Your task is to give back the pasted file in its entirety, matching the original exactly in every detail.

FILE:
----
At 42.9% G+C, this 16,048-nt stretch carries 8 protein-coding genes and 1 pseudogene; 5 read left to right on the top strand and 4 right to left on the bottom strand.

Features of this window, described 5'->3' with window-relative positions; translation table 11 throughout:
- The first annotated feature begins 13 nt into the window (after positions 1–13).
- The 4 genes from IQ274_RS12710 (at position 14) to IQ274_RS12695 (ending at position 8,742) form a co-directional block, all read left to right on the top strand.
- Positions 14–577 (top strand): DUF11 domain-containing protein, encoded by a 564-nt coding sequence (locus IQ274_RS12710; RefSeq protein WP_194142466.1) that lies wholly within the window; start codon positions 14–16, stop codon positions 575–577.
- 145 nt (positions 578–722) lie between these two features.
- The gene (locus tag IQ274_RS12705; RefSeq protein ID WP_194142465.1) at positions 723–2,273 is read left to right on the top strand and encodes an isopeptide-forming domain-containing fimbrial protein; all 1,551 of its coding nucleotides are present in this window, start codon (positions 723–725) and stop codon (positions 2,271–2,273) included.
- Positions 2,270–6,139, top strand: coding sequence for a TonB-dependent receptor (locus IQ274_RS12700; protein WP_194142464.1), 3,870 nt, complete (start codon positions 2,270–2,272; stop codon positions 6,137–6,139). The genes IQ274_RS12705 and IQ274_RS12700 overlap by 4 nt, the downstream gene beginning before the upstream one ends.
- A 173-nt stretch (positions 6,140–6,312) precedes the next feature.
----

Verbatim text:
At 42.9% G+C, this 16,048-nt stretch carries 8 protein-coding genes and 1 pseudogene; 5 read left to right on the top strand and 4 right to left on the bottom strand.

Features of this window, described 5'->3' with window-relative positions; translation table 11 throughout:
- The first annotated feature begins 13 nt into the window (after positions 1–13).
- The 4 genes from IQ274_RS12710 (at position 14) to IQ274_RS12695 (ending at position 8,742) form a co-directional block, all read left to right on the top strand.
- Positions 14–577 (top strand): DUF11 domain-containing protein, encoded by a 564-nt coding sequence (locus IQ274_RS12710; RefSeq protein WP_194142466.1) that lies wholly within the window; start codon positions 14–16, stop codon positions 575–577.
- 145 nt (positions 578–722) lie between these two features.
- The gene (locus tag IQ274_RS12705; RefSeq protein ID WP_194142465.1) at positions 723–2,273 is read left to right on the top strand and encodes an isopeptide-forming domain-containing fimbrial protein; all 1,551 of its coding nucleotides are present in this window, start codon (positions 723–725) and stop codon (positions 2,271–2,273) included.
- Positions 2,270–6,139, top strand: coding sequence for a TonB-dependent receptor (locus IQ274_RS12700; protein WP_194142464.1), 3,870 nt, complete (start codon positions 2,270–2,272; stop codon positions 6,137–6,139). The genes IQ274_RS12705 and IQ274_RS12700 overlap by 4 nt, the downstream gene beginning before the upstream one ends.
- A 173-nt stretch (positions 6,140–6,312) precedes the next feature.